A part of
Increase Your Profits:

Business Writing Made Clear

by Jennifer Hicks, CEO, WordsWork

Make It Snappy: How to Get People to Read What You Write

How much "junk" mail have you thrown away today?

Now, think about your audience--those people who get your flyers, brochures, press releases, newsletters, and information kits. Have they thrown away your words?

Issue #6

originally posted

Wednesday, Feb. 11, 1998

"Remember that whoever your target audience is, they don't really care about you."

If they have, you're out of luck. You can add another name to the growing non-prospect list.

We're all inundated with information. It comes from TV, newspapers, magazines, the Web, direct mail, and more. To maintain sanity and survive this glut of information, we pick and choose what we read.

How can you get your name in front of them and have it stay there? After all, you are trying to sell yourself, your products, your services.

First. Remember that whoever your target audience is, they don't really care about you. They care about what they need. They care about what they want.

Appeal to their sense of what they believe, of what they think they need. Be as personal as you can.

Most of us believe we need to increase profits. Tell your prospect how your service or product will do that. Look at your audience. What characterizes them? Look at those characteristics and address them in your copy.

Gain Their Attention

"You're also selling an image."

Remember, you're not just selling a product or a service. You're also selling an image. What will happen if someone buys from you? Will they be more beautiful? More in control? Better than their competitors?

What do your prospects need? Sure, you think they need what you have to offer. But, from their standpoint, their needs may be quite different.

For instance, I really don't need another magazine subscription. I already have too many. But the one that says it can cut my reading time in half, just may get another look. After all, the person who wrote that recognizes that I'm busy, that I'm important, that I don't have time for frivolity. What does your copy recognize in your client?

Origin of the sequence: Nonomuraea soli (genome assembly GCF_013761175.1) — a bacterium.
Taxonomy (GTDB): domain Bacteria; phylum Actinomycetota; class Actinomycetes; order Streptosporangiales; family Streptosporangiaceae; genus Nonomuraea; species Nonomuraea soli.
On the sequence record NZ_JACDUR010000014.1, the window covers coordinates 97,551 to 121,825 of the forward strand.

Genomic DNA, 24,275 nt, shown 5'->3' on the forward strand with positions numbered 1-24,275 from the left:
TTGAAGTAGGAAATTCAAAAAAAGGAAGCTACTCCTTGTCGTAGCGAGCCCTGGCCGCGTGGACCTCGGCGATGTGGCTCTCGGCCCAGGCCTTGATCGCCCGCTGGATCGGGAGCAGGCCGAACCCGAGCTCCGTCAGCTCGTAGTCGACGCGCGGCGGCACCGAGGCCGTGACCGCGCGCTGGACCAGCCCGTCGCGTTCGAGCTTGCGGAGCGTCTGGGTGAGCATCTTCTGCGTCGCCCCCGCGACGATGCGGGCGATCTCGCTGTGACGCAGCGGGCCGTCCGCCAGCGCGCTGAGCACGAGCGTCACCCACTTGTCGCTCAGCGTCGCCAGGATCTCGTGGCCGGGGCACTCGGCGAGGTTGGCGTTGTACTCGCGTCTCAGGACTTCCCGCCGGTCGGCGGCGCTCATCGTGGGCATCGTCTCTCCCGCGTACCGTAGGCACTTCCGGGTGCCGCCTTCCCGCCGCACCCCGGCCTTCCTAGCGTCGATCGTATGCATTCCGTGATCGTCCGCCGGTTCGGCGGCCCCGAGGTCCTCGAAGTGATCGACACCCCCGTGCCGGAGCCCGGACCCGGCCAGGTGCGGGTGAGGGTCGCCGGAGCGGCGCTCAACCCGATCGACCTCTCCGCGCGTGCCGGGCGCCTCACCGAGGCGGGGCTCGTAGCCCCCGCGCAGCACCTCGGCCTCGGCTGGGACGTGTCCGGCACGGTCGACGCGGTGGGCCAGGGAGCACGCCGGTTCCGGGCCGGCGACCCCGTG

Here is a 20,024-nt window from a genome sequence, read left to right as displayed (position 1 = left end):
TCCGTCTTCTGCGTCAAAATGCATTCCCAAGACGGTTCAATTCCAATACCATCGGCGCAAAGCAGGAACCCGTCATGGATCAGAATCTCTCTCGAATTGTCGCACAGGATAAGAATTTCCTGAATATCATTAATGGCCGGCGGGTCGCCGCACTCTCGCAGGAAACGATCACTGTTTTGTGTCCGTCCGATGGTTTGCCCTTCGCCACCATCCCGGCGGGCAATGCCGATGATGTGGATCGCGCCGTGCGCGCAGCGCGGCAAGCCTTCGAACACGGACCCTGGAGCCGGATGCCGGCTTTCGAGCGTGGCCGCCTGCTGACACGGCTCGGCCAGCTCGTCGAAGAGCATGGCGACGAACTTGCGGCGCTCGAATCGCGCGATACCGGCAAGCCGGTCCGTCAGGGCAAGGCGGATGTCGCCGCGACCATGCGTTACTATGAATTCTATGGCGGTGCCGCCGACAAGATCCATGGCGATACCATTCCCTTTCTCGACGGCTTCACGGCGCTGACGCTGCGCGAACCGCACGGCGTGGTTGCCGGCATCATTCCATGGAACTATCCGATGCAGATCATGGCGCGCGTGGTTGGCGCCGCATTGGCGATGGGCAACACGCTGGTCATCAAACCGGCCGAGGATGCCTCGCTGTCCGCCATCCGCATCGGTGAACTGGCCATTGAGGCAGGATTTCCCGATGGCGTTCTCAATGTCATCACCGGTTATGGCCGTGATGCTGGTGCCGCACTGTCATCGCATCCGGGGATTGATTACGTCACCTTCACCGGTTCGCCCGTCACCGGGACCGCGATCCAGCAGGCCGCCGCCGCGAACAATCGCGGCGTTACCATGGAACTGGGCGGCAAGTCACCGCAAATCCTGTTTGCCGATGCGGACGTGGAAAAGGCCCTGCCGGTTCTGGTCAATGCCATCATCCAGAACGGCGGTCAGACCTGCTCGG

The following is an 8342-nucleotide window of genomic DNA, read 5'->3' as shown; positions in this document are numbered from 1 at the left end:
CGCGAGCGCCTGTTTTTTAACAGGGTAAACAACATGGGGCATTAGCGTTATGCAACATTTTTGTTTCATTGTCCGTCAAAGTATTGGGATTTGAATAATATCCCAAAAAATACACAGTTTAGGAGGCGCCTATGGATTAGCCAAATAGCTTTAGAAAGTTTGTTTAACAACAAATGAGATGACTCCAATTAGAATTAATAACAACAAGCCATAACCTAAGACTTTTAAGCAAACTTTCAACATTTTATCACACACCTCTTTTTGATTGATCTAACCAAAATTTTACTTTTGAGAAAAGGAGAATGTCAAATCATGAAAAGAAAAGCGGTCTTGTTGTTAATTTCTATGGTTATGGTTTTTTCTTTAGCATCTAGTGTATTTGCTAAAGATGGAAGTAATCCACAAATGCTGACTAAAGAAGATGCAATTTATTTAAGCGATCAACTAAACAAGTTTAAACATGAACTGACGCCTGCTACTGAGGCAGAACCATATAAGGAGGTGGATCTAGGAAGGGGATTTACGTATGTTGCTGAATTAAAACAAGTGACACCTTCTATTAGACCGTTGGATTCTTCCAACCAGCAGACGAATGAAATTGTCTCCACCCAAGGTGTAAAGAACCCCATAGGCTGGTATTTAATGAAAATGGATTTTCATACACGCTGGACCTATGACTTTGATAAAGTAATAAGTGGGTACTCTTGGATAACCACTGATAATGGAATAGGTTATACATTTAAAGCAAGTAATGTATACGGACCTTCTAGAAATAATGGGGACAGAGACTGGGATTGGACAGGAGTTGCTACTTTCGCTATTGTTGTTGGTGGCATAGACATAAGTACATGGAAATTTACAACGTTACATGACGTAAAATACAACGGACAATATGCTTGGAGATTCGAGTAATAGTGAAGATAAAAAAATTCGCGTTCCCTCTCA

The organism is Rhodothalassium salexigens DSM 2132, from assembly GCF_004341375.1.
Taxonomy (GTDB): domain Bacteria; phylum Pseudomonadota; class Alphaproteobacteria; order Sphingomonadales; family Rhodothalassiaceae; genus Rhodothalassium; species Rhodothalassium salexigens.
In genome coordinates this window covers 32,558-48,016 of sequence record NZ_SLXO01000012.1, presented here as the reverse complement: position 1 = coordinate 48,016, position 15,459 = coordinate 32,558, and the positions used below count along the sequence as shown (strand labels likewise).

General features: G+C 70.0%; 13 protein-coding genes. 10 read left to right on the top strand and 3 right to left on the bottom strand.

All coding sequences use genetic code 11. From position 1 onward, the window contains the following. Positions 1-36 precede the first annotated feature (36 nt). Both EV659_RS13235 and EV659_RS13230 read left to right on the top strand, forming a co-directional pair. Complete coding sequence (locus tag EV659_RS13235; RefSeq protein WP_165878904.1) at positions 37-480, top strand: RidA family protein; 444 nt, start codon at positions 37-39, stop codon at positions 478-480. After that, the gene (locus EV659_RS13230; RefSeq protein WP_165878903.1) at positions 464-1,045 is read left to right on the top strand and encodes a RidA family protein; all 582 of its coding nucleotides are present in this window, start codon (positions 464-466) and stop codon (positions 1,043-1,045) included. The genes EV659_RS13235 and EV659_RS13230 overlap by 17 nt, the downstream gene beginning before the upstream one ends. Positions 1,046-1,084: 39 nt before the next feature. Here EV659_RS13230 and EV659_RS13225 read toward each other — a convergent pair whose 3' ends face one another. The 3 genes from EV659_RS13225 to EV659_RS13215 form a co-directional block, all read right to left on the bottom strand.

Appeal to the person. Use the word "you".

"What does your copy recognize in your client?"
"Most of us scan instead of read."

Start of with a strong lead. Most of us scan instead of read. Does what you want them to remember stand out? Will they be hooked and read on? Will they get the most important message in those first seconds? Or have you saved your big finale until the end?

Check the lead you've written. Does every word serves a purpose? Can you read it aloud easily?

When in doubt, make it short.
Make it snappy.

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Want to read more?

Go back to
Issue # 5,

ahead to
Issue # 7 - How to Reach Millions
of Future Clients on the 'Net

or visit the


Jennifer Hicks is CEO and President of WordsWork, a communications consulting firm that works with clients to provide for their training, writing, editorial, and research and communication strategy needs. Since its start in 1996, the company has experienced tremendous growth and has grown from a one-person show to a staff of more than 25 full- and part-time people. Clients have ranged from start-ups to companies in the Fortune 500. While their trainers, writers, and editors have expertise in a variety of areas including technology, business, education, and medicine, they are renowned specialists in communications for the healthcare industry. For more information, contact info@wordswork.com
Phone: (774) 368-0514
Fax: (508) 374-8389

Text © Jennifer Hicks, 1998. Part of the original Sideroad.
The new Sideroad is now receiving traffic at www.sideroad.com.